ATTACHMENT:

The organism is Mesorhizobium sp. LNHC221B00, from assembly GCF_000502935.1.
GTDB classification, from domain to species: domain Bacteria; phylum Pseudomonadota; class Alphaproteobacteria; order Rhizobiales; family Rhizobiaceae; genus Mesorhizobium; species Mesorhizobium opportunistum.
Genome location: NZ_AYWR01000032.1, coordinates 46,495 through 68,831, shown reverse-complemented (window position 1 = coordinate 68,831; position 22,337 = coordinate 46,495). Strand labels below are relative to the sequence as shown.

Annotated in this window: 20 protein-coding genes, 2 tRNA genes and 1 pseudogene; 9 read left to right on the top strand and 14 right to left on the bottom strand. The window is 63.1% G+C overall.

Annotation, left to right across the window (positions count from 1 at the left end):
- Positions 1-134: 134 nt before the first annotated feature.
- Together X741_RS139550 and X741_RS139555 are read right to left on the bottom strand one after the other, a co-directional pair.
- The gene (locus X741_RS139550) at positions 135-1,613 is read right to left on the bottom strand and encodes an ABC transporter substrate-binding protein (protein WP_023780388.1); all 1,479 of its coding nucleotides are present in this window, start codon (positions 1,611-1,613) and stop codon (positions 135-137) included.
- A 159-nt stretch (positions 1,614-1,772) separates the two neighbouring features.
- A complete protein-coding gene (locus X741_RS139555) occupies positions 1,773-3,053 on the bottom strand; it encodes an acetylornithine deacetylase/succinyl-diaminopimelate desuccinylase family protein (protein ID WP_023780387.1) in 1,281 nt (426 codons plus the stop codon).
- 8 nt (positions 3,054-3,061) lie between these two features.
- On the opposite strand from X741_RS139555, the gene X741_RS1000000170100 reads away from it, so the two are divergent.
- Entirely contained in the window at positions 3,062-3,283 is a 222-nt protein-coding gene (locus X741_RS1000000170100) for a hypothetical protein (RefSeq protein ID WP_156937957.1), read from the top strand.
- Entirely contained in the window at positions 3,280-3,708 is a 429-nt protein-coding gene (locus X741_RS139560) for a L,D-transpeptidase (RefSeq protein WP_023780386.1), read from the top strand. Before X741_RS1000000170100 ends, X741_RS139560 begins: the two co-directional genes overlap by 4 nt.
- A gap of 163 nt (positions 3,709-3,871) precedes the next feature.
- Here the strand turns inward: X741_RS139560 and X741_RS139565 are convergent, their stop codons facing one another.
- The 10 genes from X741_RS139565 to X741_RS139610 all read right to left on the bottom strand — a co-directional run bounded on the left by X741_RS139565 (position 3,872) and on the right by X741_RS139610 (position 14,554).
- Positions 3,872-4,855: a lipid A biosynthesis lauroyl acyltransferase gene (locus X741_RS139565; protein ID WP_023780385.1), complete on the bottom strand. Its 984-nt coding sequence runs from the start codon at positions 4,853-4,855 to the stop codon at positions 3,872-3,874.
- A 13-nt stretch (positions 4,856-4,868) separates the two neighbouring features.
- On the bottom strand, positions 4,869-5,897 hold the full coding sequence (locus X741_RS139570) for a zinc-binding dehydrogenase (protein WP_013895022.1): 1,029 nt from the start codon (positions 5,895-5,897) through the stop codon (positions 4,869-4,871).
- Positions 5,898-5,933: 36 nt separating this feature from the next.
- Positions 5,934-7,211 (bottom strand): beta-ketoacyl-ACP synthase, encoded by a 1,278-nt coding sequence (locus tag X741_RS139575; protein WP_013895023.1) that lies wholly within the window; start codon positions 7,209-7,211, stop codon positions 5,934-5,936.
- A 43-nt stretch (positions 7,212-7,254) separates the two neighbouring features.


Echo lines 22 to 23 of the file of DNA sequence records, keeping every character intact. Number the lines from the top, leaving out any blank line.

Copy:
- Positions 5,934-7,211 (bottom strand): beta-ketoacyl-ACP synthase, encoded by a 1,278-nt coding sequence (locus tag X741_RS139575; protein WP_013895023.1) that lies wholly within the window; start codon positions 7,209-7,211, stop codon positions 5,934-5,936.
- A 43-nt stretch (positions 7,212-7,254) separates the two neighbouring features.